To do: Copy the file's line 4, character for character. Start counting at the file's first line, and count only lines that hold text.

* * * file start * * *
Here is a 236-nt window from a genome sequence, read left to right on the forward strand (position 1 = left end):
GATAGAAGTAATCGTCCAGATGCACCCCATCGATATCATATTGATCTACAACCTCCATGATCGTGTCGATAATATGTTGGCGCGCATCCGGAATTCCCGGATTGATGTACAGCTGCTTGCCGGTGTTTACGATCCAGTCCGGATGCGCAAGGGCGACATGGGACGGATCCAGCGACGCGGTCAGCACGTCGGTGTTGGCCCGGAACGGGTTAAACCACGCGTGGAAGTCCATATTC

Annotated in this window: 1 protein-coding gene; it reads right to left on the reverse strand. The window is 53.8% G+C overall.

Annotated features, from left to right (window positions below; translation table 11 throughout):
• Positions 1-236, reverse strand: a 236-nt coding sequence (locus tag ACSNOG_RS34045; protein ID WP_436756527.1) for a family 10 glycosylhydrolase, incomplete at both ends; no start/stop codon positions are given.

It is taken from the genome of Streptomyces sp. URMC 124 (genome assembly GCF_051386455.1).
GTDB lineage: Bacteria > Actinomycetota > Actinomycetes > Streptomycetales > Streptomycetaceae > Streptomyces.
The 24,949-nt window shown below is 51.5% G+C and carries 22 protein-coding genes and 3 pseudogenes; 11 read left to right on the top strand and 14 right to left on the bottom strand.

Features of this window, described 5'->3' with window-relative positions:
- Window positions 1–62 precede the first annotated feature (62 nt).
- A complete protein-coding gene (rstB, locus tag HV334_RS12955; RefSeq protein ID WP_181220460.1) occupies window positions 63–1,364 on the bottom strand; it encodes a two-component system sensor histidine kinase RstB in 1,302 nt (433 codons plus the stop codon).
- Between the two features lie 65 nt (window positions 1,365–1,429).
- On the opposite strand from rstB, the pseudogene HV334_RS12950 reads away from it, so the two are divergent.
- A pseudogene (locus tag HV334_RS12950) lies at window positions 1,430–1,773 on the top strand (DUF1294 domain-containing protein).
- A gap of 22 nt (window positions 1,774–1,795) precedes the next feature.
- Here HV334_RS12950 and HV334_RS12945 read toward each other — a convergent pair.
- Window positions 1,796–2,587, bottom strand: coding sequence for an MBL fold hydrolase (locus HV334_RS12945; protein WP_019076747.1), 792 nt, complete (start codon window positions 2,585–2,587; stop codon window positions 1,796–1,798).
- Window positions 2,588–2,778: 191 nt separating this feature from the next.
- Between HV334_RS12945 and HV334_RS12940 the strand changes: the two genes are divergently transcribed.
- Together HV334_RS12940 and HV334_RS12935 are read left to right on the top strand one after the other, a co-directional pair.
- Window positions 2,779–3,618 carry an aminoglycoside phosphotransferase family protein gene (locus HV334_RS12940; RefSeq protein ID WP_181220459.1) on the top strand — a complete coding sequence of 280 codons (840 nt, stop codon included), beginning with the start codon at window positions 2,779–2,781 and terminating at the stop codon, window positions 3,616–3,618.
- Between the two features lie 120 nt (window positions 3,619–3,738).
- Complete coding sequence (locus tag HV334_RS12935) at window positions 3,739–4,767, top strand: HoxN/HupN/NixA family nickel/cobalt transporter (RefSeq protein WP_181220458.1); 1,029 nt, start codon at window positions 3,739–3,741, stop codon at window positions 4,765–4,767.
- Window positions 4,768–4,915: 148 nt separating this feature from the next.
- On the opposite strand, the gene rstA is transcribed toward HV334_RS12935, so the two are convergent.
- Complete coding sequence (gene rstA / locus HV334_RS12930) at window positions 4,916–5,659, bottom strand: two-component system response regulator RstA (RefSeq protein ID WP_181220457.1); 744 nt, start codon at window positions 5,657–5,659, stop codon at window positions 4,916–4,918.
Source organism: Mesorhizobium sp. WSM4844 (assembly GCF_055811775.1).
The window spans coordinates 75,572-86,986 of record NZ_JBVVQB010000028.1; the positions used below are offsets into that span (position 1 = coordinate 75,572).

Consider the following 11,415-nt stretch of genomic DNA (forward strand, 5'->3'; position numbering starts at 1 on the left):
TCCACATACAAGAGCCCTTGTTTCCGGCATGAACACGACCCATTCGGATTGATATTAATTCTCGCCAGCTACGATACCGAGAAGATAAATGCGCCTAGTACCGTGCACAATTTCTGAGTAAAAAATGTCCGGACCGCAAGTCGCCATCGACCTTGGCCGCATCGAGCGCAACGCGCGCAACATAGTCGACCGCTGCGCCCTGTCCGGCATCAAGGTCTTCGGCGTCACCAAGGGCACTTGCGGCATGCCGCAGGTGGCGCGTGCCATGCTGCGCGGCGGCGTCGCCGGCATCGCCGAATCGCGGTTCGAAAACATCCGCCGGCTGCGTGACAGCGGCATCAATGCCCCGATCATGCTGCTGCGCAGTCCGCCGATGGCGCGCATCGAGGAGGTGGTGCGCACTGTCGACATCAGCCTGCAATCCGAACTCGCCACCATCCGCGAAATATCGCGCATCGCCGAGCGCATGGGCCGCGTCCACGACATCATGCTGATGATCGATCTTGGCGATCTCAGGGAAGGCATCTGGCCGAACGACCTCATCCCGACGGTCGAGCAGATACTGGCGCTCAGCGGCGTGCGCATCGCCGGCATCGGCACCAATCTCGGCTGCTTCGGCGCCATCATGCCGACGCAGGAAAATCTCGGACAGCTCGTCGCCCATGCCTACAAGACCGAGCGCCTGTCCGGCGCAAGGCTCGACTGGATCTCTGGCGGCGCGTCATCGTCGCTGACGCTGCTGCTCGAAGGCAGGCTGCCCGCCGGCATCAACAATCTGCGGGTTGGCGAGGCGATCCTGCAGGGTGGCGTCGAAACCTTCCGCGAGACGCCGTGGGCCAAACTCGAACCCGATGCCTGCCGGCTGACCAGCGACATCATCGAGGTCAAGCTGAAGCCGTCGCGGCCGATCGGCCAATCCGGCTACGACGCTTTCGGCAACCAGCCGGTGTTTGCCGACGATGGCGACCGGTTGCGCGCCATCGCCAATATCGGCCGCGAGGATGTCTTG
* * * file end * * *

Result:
Annotated features, from left to right (window positions below; translation table 11 throughout):